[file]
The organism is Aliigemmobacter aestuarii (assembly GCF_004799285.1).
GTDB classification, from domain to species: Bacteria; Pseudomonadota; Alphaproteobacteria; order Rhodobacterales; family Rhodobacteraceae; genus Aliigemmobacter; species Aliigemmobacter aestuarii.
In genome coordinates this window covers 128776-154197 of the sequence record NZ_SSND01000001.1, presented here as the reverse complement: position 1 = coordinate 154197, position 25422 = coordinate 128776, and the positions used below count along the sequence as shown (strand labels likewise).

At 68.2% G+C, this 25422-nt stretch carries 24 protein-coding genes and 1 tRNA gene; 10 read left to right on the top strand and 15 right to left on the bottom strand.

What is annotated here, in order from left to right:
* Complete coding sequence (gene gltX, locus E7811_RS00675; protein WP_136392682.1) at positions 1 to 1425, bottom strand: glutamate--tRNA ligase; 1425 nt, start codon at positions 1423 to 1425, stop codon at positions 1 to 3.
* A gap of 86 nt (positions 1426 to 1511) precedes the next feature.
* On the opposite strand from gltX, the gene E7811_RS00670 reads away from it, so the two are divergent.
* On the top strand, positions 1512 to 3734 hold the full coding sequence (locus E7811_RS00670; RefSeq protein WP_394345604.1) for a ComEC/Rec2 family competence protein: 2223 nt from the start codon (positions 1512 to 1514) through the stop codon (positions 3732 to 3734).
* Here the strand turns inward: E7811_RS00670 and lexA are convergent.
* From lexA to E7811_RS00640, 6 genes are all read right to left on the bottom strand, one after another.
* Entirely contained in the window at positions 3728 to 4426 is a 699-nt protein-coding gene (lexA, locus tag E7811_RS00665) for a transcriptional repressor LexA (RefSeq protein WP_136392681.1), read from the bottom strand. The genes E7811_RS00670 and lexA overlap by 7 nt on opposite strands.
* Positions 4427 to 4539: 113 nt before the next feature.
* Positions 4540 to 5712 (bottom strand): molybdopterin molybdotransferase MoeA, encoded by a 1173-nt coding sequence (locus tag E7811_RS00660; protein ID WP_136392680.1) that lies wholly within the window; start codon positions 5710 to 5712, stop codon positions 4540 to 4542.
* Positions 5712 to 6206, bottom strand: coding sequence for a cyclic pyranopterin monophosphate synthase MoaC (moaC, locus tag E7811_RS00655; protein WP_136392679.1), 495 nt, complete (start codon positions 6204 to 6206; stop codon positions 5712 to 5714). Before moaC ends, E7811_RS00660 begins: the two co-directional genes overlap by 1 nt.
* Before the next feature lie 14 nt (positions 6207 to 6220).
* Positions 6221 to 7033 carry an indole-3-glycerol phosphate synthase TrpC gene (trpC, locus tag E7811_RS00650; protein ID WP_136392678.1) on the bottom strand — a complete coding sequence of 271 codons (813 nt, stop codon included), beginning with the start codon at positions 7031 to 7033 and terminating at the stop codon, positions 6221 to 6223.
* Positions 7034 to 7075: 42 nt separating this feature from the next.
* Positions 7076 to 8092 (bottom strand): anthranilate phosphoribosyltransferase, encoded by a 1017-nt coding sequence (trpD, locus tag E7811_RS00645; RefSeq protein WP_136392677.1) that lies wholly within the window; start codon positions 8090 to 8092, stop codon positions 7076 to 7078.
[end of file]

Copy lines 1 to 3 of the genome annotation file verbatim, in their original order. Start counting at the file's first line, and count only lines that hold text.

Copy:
The organism is Aliigemmobacter aestuarii (assembly GCF_004799285.1).
GTDB classification, from domain to species: Bacteria; Pseudomonadota; Alphaproteobacteria; order Rhodobacterales; family Rhodobacteraceae; genus Aliigemmobacter; species Aliigemmobacter aestuarii.
In genome coordinates this window covers 128776-154197 of the sequence record NZ_SSND01000001.1, presented here as the reverse complement: position 1 = coordinate 154197, position 25422 = coordinate 128776, and the positions used below count along the sequence as shown (strand labels likewise).